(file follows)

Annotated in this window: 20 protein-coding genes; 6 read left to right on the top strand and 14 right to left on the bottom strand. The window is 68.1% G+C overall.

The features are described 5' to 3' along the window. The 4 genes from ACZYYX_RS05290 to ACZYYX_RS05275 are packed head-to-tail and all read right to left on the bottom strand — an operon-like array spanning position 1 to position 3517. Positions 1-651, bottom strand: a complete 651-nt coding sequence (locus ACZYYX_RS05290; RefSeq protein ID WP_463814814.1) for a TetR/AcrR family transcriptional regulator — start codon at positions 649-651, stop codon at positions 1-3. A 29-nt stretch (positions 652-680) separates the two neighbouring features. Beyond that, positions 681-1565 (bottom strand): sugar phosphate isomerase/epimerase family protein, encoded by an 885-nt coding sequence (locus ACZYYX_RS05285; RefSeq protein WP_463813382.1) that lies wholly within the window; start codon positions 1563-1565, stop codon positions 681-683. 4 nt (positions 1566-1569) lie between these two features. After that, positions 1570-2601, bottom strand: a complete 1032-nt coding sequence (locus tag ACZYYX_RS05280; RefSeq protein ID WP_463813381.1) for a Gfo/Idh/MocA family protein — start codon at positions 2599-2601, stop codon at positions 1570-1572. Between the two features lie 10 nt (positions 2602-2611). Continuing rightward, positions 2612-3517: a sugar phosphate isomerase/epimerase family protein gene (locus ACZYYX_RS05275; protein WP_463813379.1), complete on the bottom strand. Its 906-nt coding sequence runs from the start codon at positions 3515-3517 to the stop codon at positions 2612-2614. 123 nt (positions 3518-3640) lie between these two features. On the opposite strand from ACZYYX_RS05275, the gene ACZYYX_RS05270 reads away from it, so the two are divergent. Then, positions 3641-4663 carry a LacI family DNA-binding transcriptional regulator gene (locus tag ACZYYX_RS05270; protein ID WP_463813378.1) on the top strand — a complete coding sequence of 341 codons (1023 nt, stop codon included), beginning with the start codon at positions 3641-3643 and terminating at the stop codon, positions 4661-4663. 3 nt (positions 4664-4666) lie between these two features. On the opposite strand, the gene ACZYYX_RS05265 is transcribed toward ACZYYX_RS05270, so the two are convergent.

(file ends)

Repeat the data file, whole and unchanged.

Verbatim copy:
Annotated in this window: 20 protein-coding genes; 6 read left to right on the top strand and 14 right to left on the bottom strand. The window is 68.1% G+C overall.

The features are described 5' to 3' along the window. The 4 genes from ACZYYX_RS05290 to ACZYYX_RS05275 are packed head-to-tail and all read right to left on the bottom strand — an operon-like array spanning position 1 to position 3517. Positions 1-651, bottom strand: a complete 651-nt coding sequence (locus ACZYYX_RS05290; RefSeq protein ID WP_463814814.1) for a TetR/AcrR family transcriptional regulator — start codon at positions 649-651, stop codon at positions 1-3. A 29-nt stretch (positions 652-680) separates the two neighbouring features. Beyond that, positions 681-1565 (bottom strand): sugar phosphate isomerase/epimerase family protein, encoded by an 885-nt coding sequence (locus ACZYYX_RS05285; RefSeq protein WP_463813382.1) that lies wholly within the window; start codon positions 1563-1565, stop codon positions 681-683. 4 nt (positions 1566-1569) lie between these two features. After that, positions 1570-2601, bottom strand: a complete 1032-nt coding sequence (locus tag ACZYYX_RS05280; RefSeq protein ID WP_463813381.1) for a Gfo/Idh/MocA family protein — start codon at positions 2599-2601, stop codon at positions 1570-1572. Between the two features lie 10 nt (positions 2602-2611). Continuing rightward, positions 2612-3517: a sugar phosphate isomerase/epimerase family protein gene (locus ACZYYX_RS05275; protein WP_463813379.1), complete on the bottom strand. Its 906-nt coding sequence runs from the start codon at positions 3515-3517 to the stop codon at positions 2612-2614. 123 nt (positions 3518-3640) lie between these two features. On the opposite strand from ACZYYX_RS05275, the gene ACZYYX_RS05270 reads away from it, so the two are divergent. Then, positions 3641-4663 carry a LacI family DNA-binding transcriptional regulator gene (locus tag ACZYYX_RS05270; protein ID WP_463813378.1) on the top strand — a complete coding sequence of 341 codons (1023 nt, stop codon included), beginning with the start codon at positions 3641-3643 and terminating at the stop codon, positions 4661-4663. 3 nt (positions 4664-4666) lie between these two features. On the opposite strand, the gene ACZYYX_RS05265 is transcribed toward ACZYYX_RS05270, so the two are convergent.